NY Green & Libertarian Candidates Want to Debate

From: WNYT


ALBANY - Green Party candidate Howie Hawkins and Libertarian designee Warren Redlich want to be included in any gubernatorial debates.
Hawkins outlined major planks of his platform while addressing Capitol reporters Thursday.
"Making the rich pull their weight in our society by paying their fair share of taxes like the stock transfer tax. I'm for a single payer health care system. I'm for fully funded schools and for, instead of hydrofracking, using natural gas as the next fuel going to a renewable system that's carbon-free," he said.

From: Capital Report

Howie Hawkins, Green Party Candidate for Governor says, "Carl Paladino hasnothin' on me on being mad."

Both Howie Hawkins and [Libertarian Candidate] Warren Redlich are mad, and not only about economic issues.  They're mad about being excluded from almost all of the major polls, as well as any upcoming debates…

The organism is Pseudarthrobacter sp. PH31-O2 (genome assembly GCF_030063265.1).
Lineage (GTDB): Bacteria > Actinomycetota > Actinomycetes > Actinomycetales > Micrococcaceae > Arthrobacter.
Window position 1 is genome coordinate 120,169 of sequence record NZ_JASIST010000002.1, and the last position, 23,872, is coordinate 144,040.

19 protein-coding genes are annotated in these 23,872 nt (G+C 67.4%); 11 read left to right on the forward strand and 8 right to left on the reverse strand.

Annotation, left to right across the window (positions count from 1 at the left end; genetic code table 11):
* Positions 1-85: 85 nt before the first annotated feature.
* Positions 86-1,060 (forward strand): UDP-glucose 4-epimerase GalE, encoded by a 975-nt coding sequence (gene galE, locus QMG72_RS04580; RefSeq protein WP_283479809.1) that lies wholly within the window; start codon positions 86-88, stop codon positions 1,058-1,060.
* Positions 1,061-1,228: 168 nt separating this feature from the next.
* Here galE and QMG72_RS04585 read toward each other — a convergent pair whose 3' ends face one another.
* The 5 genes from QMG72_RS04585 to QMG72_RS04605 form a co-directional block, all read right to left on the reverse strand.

Full Story and video at Capital Report>>

From the Syracuse Post-Standard Editorial Board:
"And while they’re at it, Cuomo and Paladino should reach out to Syracuse’s own Howie Hawkins, the Green Party candidate for governor, for inclusion in their debates. Last week, Paladino baited Cuomo to include all the minor-party candidates, accusing Cuomo of trying to limit the debate to “white men only.” But unlike some of the minor-party candidates we can think of (Kristin Davis springs to mind), Hawkins is a serious candidate with a track record of engagement with the issues."

Hawkins/Redlich Press Release:

Polls Show Majority of Voters Want a Third Party Alternative